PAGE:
Sometimes I like a Pink Lady. They are tart and light, and dry if that makes sense, but I can't always find them. They often look a little bumpy and uneven. My store did not have any today, so I've go no picture for you.
Last week, my grocery store had two types of apples on sale: Honeycrisp and Envy. I decided I'd be adventurous and try both.
I quickly located the Honeycrisps in the large apple display, but did not see the Envy. I asked the grocer where they were. He proceeded to tell me that the Honeycrisp is the best apple. A big knife magically appeared, and with two flicks of his wrist he had cut a slice of apple for me to try. I tried it, and it was nice.
I said, "I usually buy Fuji apples." You should have seen the sneer on his face! This man clearly had a low opinion of the Fujis, my go-to apple! I was about to buy the Honeycrisps, and pass on the Envys, when the grocer asked me if I still wanted to try an Envy. I almost said, "No," but then I thought about it: I already knew that the two of us have very different opinions of Fuji apples. Maybe I would like the Envy despite his abhorrence of it.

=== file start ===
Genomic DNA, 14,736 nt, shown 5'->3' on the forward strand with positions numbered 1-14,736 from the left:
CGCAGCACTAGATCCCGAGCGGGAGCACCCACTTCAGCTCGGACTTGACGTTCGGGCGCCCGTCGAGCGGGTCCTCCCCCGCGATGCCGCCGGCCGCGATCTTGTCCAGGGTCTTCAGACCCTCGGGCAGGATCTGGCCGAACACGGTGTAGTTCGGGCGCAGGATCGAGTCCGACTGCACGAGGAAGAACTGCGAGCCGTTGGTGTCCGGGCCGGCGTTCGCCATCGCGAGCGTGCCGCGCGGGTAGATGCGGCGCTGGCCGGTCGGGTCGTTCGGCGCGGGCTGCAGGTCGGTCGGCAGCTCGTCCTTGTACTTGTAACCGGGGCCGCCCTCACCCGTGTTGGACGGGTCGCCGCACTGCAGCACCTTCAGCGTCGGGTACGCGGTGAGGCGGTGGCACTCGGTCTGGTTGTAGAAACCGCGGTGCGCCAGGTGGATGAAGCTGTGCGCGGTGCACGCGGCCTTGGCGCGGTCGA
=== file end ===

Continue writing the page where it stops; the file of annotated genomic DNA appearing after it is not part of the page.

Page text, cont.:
Another two flicks of the wrist and I had a huge (the Envy apples were very large) piece of Envy apple to eat.
I tasted. I liked. I liked it a lot. I liked it better than the Honeycrisp! It was crisp, it was sweet. "It's nice," I said. The grocer was dumbfounded and walked away.
Actually, that's not the end because I LOVE the Envy apple. It is my new favorite, and I'm going to keep buying it as long as it is available. Or until I get a bad one. The Envy apple even has its own web site. They are grown in the northwest U.S., my favorite part of the world (yeah, it's the only part of the world I know).
If you see the Envy apple in your store, give it a try. I'm glad I did. Maybe it will be your new favorite too.